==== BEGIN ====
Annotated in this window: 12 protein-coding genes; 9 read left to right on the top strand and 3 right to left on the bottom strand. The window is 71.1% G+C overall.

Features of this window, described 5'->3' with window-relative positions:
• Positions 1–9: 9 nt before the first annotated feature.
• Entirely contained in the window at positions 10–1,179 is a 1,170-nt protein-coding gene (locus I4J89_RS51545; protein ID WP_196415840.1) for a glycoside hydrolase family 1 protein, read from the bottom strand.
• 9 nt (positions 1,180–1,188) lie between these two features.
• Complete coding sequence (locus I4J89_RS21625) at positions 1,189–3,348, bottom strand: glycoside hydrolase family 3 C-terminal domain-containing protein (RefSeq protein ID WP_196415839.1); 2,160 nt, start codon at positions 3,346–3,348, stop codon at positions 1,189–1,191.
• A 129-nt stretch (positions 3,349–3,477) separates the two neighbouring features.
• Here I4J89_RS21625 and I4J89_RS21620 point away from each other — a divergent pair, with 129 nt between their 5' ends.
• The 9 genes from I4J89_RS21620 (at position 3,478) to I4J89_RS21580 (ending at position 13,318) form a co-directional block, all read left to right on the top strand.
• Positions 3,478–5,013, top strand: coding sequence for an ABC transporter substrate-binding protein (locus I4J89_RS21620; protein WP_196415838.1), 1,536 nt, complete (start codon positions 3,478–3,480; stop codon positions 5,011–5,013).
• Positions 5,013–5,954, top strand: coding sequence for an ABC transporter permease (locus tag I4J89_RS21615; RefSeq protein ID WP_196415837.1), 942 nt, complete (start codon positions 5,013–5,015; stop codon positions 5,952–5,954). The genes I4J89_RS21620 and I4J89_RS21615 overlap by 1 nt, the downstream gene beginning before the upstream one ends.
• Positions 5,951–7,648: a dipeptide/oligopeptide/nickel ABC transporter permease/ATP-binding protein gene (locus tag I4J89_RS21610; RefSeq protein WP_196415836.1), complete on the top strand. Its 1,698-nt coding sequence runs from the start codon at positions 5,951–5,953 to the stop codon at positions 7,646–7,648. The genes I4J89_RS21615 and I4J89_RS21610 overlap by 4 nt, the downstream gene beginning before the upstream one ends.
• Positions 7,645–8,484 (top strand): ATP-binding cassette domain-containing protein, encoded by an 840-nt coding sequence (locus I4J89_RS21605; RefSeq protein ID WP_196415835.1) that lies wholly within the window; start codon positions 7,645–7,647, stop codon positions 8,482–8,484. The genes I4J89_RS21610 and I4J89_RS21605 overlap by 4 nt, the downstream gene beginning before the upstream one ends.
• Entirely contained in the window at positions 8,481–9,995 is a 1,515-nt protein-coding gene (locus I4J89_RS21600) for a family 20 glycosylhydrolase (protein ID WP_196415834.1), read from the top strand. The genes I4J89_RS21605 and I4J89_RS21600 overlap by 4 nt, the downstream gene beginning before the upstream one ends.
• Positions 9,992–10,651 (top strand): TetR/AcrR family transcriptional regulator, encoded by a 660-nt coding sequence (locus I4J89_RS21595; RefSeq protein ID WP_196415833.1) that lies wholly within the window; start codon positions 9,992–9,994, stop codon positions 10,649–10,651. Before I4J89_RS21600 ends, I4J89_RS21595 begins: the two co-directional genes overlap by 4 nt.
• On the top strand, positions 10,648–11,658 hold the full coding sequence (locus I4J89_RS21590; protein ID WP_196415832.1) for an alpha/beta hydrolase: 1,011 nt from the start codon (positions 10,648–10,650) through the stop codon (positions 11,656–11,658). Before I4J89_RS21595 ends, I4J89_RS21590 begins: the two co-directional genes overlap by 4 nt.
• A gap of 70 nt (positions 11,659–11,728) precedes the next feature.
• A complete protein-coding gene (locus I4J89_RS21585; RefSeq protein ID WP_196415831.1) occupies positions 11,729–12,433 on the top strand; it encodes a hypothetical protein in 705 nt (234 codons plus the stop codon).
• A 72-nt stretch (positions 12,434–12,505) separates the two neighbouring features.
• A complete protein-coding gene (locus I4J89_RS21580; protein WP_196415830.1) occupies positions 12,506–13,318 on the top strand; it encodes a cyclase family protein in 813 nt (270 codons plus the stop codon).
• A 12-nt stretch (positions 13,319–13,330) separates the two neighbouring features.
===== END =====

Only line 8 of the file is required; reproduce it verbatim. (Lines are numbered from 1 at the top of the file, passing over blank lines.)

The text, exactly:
• Here I4J89_RS21625 and I4J89_RS21620 point away from each other — a divergent pair, with 129 nt between their 5' ends.